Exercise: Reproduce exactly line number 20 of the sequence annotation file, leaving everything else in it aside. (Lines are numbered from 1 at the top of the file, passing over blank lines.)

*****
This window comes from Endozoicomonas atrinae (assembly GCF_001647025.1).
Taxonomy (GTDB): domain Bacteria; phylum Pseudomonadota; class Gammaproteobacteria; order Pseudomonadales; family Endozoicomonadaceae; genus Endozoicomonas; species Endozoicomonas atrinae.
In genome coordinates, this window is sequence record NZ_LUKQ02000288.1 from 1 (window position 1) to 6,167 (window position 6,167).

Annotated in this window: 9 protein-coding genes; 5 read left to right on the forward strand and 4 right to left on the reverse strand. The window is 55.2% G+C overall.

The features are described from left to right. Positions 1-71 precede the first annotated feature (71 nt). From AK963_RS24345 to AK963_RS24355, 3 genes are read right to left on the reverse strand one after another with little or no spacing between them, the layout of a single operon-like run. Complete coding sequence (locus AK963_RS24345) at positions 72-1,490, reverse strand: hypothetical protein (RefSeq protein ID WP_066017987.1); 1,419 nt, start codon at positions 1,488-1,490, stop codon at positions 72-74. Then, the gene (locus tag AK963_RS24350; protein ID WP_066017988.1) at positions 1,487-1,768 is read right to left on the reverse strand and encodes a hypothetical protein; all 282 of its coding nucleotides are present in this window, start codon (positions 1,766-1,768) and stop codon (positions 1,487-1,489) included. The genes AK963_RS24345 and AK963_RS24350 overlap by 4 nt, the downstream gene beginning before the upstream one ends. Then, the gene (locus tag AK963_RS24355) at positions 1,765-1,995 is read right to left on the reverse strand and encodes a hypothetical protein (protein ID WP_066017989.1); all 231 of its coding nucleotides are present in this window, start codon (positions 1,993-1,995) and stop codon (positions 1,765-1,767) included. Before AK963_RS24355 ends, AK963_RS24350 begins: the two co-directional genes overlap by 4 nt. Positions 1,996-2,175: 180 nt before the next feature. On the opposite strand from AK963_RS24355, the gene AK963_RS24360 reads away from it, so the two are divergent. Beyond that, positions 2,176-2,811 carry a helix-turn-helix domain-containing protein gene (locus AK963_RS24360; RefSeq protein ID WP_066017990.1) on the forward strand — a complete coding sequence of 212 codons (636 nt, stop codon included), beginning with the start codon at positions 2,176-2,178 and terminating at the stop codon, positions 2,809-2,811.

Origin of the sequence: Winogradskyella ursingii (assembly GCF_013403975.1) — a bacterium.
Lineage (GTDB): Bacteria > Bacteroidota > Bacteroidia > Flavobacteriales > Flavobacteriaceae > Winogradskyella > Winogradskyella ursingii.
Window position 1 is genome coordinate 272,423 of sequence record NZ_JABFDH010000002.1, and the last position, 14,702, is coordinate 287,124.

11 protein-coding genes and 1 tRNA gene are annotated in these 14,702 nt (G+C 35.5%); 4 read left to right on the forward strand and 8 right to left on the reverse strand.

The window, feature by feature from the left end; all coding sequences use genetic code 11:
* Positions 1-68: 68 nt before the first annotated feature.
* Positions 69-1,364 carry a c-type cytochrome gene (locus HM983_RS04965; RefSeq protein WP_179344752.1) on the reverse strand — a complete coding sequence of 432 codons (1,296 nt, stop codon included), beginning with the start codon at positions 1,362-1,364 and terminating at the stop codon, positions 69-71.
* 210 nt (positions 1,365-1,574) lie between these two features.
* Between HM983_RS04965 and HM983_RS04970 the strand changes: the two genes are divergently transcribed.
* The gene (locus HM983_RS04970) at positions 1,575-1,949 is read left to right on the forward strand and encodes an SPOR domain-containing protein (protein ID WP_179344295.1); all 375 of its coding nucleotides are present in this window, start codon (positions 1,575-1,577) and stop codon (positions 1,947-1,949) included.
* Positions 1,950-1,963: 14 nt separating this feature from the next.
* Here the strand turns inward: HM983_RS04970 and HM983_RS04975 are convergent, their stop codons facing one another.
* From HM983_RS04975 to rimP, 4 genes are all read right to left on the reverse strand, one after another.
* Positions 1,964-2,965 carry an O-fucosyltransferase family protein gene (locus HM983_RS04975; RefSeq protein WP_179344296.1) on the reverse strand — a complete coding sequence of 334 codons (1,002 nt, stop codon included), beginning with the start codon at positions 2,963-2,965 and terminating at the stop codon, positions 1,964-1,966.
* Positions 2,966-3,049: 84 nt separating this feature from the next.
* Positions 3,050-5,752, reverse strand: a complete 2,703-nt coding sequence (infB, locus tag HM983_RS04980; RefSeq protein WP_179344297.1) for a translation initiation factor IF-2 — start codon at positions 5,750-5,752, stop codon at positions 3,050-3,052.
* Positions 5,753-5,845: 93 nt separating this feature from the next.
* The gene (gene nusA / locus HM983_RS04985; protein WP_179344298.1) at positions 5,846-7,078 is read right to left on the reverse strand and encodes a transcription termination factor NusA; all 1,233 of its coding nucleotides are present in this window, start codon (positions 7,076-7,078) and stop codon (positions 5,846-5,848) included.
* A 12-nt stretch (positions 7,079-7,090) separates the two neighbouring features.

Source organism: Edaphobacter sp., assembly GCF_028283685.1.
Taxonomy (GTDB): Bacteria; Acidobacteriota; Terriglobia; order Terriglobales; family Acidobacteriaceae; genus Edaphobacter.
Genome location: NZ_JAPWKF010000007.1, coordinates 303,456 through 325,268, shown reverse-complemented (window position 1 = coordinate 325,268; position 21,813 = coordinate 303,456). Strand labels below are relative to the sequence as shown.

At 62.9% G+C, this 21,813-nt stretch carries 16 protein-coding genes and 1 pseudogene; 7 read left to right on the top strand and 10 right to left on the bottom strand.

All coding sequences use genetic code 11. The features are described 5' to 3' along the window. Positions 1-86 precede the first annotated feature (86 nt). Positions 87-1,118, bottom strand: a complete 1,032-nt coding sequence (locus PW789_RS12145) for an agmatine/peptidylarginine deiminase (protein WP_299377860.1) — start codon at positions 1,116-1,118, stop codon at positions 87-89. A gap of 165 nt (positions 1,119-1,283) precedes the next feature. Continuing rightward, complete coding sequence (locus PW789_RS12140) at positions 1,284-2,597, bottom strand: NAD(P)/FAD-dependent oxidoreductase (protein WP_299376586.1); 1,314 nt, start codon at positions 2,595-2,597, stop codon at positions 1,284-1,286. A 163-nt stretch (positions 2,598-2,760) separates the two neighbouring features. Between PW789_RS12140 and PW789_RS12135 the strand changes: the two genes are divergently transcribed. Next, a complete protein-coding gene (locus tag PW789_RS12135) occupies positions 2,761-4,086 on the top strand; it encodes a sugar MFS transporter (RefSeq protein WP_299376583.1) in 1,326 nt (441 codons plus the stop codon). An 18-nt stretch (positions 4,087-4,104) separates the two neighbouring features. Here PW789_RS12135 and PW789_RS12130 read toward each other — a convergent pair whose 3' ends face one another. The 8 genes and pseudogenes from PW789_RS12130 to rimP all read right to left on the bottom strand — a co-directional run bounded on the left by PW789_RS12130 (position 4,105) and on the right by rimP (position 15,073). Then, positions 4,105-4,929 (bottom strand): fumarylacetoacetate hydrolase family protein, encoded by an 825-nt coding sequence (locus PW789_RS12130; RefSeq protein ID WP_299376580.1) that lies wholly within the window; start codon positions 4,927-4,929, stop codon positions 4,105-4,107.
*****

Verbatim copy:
* Positions 2,966-3,049: 84 nt separating this feature from the next.